Varroa-project, part 1 ; arrival of the bees

In the end of June, 10 small hives of healthy, mite-free bees were transported to Helsinki from Åland islands.  Unfortunately only seven of them survived the trip- the temperature at the ship’s cardeck rose too high and though the traveltime was quite short, it was still too much for bees to tolerate.

Seven hives were placed near the bee laboratory at Viikki campus and arranged to their stands- which differ from ordinary stands, since the hives are rather hanging from support structure than standing on the ground.  Each of us have marked hives to tend and dedicate our spare time to- “mine” are hives 5 and 7.


The bees are spreading pheromones from the Nasonov gland. The tip of their abdomen is bent open and it exposes the gland, and they spread the pheromone for other bees of their hive to find their way home. You can often see this at the entrance of the hive after the beekeeper has paid a visit.

On July 5th the hives 1, 2, 3, 5 and 7 were strongly alive and active.  Queens were found from all of them, though with hive number seven there were no sightings, but a few freshly laid eggs gave an impression of queen being present.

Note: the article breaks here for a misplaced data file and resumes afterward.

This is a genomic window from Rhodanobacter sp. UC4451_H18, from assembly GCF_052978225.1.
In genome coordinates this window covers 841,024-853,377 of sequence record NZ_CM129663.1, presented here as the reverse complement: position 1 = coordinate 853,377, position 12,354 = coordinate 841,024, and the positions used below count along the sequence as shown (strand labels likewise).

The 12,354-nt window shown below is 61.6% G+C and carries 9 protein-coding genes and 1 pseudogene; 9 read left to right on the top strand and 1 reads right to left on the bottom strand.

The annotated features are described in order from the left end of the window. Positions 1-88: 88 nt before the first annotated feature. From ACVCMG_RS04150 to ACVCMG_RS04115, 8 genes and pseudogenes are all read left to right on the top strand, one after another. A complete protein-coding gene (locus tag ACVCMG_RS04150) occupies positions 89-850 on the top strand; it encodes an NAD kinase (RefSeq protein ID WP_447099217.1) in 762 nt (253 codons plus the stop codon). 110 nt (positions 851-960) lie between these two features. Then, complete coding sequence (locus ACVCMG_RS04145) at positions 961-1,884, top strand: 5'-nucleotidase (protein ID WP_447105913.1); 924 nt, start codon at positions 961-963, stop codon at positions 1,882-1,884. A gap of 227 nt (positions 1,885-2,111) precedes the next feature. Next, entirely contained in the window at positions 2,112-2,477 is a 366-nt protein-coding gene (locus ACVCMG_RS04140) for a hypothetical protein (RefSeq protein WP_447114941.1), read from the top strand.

Hives 4 and 6 weren’t doing so greatly- they were phlegmatic, passive and uninterested of humans poking around their tiny realm.  There where only a couple of hundred bees in those hives, when the stronger hives presented the estimated amount of 10 000 or more.  We took a few frames with eggs and tiny larvae from stronger hives and gave them a few empty frames in return, hoping it would activate bees to turn one of the into a new queen.

As for the research project; we took samples, which means the unfortunate job of collecting bees to a small bottle, telling them I’m sorry and I know it’s cruel but this time there are no other scientifically reliable way to do this.  Then we label the bottles and put them in a freezer for later examination.  The amount of bees gathered was supposed to be around 50, but as it appears they dislike being shut in a bottle just like we would and frantically escape whenever possible, the result of 15 to 20 bees was quite enough.  This procedure will be repeated ones every two weeks or so.  In the near future there might be another way of checking this- hopefully one that doesn’t need killing the bees.

On July 11th we were beginning to concentrate to our own hives more and more, keeping our own notes.  It has it’s pros and cons- on the other hand we get to know the bees better and better but on the other hand have practically no idea of the status of other nests, which creates small problems later on.

Hive number 4 was still phlegmatic, though with more bees than last time, and no indication of queen or making of one.  But number 7 was as active as ever- I went through the whole hive, every frame, and found no queen nor eggs, only some week old larvae.  What they did have, was an amazing amount of queen cells.  Considering the fact that a queen obviously wasn’t there, and the hive wasn’t even half full yet, I deduced that there were no danger of swarming and let them keep their queen cells.  I took one frame with two queen cells and introduced it to hive 4.   All the hives had now either queen cells or indication of queen being present.

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